“Boundaries are what we use to create agency over our own space physically, spiritually and emotionally,” says Evans. “[They] help us to identify our limits, because the reality is that we all have them even if we don’t give them voice. [T]he point to having boundaries in a relationship is [to be] able to communicate to your partner(s) your demarcation lines.”

Boundaries not only help us create and use self-agency, but, as Earnshaw points out, they’re also crucial when someone has made us uncomfortable or when we cannot do certain things. “[It’s] essentially saying, ‘This is what I am okay with and this is what I am not okay with,’ or ‘This is what I can do for you and this is what I cannot do for you,’” says Earnshaw.

Examples of boundaries, according to Earnshaw, include:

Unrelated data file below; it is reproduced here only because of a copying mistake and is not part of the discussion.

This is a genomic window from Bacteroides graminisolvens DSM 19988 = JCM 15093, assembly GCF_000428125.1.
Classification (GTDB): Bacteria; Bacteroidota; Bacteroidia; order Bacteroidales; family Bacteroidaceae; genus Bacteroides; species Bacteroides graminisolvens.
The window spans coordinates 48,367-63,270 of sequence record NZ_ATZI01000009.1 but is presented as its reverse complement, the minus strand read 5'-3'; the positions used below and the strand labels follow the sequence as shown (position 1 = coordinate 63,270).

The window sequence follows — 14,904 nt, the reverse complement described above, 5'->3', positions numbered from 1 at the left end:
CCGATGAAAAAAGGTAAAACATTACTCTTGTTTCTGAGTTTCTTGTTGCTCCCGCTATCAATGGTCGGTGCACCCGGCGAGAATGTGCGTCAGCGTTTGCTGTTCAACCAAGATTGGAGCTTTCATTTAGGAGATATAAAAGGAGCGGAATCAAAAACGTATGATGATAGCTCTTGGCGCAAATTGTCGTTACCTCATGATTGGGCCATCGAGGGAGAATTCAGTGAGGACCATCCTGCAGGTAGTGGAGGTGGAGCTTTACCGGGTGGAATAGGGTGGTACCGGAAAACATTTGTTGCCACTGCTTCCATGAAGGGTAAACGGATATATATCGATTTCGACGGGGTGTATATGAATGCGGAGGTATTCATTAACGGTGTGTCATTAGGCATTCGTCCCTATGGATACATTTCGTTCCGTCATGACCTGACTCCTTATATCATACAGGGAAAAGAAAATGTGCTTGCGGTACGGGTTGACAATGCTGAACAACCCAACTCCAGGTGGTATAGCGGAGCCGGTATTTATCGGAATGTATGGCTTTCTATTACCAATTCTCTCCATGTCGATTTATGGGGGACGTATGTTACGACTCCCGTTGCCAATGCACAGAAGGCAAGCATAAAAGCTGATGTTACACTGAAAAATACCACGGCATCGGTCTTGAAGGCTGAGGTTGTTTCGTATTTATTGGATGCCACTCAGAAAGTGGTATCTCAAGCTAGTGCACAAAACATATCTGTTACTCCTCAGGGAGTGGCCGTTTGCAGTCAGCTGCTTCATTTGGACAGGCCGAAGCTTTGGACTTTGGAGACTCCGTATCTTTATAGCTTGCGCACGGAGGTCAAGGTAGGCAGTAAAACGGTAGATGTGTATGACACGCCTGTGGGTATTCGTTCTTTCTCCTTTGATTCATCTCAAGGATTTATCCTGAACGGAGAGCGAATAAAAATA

“When you talk to me like that, it hurts my feelings. I can’t stay in a conversation with you if it continues.”

“I need you to help with housework and clean up after yourself. I won’t do that for you.”

“When we have sex, I want you to ask me before you try something new.”

Why are boundaries integral to a healthy functional relationship?

“Boundaries help in creating and communicating clear rules and expectations for how to navigate your relationship,” says Evans. They’re also key for your relationship because not only are they a means to show respect to yourself and to honor the limits of your partner, but, according to Evans, boundaries also help create a connection. “When an individual has agency over communicating their needs, they can also identify what makes them feel unsafe or disconnected.”

According to Earnshaw, people are left to guess what you want when you don’t express what your boundaries are: “When they ask for something or behave in a way we don’t like, they might not ever know that if we don’t have good and clear boundaries.” When you don’t express your needs, you may begin to feel resentment, which can bottle up over time and create even more stress in your relationship.